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Last night’s RSA event examined a profound yet largely unexplored possibility in the 21st century: integrating a modern preconception of spirituality (grounded in an increasingly sophisticated understanding of human nature) into the public realm.

Four speakers – Dr. Jonathan Rowson, director of the RSA’s Social Brain Centre; Claire Foster-Gilbert, founder and director of the Westminster Abbey Institute; Dr. Andrew Samuels, psychotherapist and author of Politics on the Couch; and Marina Benjamin, author and senior editor of Aeon magazine – presented moving explorations of what it might mean to introduce post-religious spirituality into public life. I invite you to watch the full video of the event above, and/or browse highlight quotes illustrating their fascinating perspectives on spirituality and society below:

Dr. Jonathan Rowson

  • The spiritual is broadly [about] 3 questions: what are we, how should we live, and why are we here? And we are beginning to understand [the first question] better, not just from 3rd person scientific perspectives, but from 1st person perspectives as well.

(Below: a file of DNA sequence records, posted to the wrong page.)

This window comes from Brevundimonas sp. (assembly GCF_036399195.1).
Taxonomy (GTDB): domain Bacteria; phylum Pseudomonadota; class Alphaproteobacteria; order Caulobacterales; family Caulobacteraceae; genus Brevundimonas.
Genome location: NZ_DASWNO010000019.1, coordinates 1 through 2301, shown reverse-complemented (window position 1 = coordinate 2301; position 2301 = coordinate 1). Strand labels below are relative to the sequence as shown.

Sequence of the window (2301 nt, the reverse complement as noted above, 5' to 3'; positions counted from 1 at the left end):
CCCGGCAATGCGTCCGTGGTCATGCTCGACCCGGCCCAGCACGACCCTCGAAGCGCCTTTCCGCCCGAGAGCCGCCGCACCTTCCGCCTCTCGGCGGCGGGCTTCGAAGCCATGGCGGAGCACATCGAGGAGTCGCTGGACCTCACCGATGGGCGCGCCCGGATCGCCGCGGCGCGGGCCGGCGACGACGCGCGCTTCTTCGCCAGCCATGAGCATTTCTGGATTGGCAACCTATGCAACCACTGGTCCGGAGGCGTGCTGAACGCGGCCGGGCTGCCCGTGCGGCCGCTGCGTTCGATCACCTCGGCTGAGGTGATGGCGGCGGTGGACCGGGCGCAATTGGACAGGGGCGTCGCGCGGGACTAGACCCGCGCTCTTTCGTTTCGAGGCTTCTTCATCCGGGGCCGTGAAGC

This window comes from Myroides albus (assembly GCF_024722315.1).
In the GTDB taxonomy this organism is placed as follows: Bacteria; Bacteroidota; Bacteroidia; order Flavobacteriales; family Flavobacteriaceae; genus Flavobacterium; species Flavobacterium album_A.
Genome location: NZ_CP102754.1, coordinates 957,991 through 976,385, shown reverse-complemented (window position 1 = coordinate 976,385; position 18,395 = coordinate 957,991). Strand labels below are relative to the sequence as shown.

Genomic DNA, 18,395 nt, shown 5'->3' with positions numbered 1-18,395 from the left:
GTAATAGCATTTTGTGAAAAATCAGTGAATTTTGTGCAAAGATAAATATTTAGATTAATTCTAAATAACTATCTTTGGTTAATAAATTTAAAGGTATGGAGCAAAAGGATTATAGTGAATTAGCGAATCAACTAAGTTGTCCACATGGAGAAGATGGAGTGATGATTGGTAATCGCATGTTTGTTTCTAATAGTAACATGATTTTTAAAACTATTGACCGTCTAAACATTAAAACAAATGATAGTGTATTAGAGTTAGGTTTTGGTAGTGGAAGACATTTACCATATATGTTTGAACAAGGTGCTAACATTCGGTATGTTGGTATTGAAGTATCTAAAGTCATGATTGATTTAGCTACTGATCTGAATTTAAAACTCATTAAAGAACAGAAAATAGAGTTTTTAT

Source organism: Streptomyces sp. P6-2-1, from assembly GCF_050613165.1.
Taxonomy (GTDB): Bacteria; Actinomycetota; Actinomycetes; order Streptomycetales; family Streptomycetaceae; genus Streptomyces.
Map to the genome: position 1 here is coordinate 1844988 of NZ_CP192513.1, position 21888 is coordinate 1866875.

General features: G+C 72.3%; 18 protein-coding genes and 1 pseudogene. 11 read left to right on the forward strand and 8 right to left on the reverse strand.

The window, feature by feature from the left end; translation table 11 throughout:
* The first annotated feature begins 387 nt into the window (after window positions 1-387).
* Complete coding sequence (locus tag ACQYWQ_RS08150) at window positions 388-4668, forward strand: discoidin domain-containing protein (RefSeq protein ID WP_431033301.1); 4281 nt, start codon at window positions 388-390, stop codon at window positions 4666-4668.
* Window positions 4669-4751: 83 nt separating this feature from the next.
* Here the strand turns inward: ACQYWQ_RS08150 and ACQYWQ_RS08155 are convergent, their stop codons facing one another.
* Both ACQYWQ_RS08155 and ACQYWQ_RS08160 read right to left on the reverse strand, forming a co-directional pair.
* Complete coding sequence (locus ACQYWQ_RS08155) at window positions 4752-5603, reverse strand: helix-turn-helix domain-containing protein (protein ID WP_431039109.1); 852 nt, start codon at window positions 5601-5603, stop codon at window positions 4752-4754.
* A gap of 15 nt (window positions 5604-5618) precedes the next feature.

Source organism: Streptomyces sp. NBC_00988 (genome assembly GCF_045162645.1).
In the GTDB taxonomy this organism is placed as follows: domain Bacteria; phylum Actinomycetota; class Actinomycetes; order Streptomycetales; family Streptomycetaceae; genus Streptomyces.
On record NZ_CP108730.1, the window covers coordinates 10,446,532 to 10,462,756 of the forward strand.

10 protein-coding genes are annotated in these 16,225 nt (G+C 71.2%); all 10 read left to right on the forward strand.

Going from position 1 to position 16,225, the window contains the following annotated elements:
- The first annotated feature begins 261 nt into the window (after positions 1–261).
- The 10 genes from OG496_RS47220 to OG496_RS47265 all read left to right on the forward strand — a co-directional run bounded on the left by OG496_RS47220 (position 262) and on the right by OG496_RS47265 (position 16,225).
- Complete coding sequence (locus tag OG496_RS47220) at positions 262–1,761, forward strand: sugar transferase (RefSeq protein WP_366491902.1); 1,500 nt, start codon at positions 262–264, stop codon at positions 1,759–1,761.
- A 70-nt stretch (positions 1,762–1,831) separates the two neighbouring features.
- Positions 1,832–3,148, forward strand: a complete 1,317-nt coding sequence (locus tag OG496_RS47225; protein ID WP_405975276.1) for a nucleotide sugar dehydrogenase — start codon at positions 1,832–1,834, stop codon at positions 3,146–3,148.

• Most of the time in this project, when something happened that was meaningful, there was a very deep felt sense, sometimes find yourself really hanging on a word, and it was usually when people spoke from personal experience.

 

  • The spiritual injunction to "wake up" is grounded in an increasingly sophisticated scientific understanding that we are not only creatures of habit, but habit-forming creatures.

 

Claire Foster-Gilbert

  • It’s obviously the people, [the] institutions, it’s in the air… this huge longing for depth, for the chance to think about what it is that we’re trying to do as public servants.

 

  • If I didn’t have 1000 years of Benedictine spirituality to draw on, I would be nothing. I simply couldn’t do it. So what I really want to say is… don’t give up on the old religions. We need them, we need their story, we need their history, we need all the mistakes that they’ve made over the millennia. All the recognitions of the dangers of spirituality.

 

Professor Andrew Samuels

  • If you change only the material conditions, if you change only the constitutional and legal frameworks, then you can’t refresh the parts that the spiritual bit can refresh. You have to do both, one isn’t more important than the other. Becoming individuated is not more important than the revolution, and vice versa.

 

Marina Benjamin

  • One of the reasons why religions survived, down the millennia, is because they are themselves post-religious. They change and adapt to the circumstances that we find ourselves in as humans. We make them, we reshape them to our needs, they adapt in time.

 

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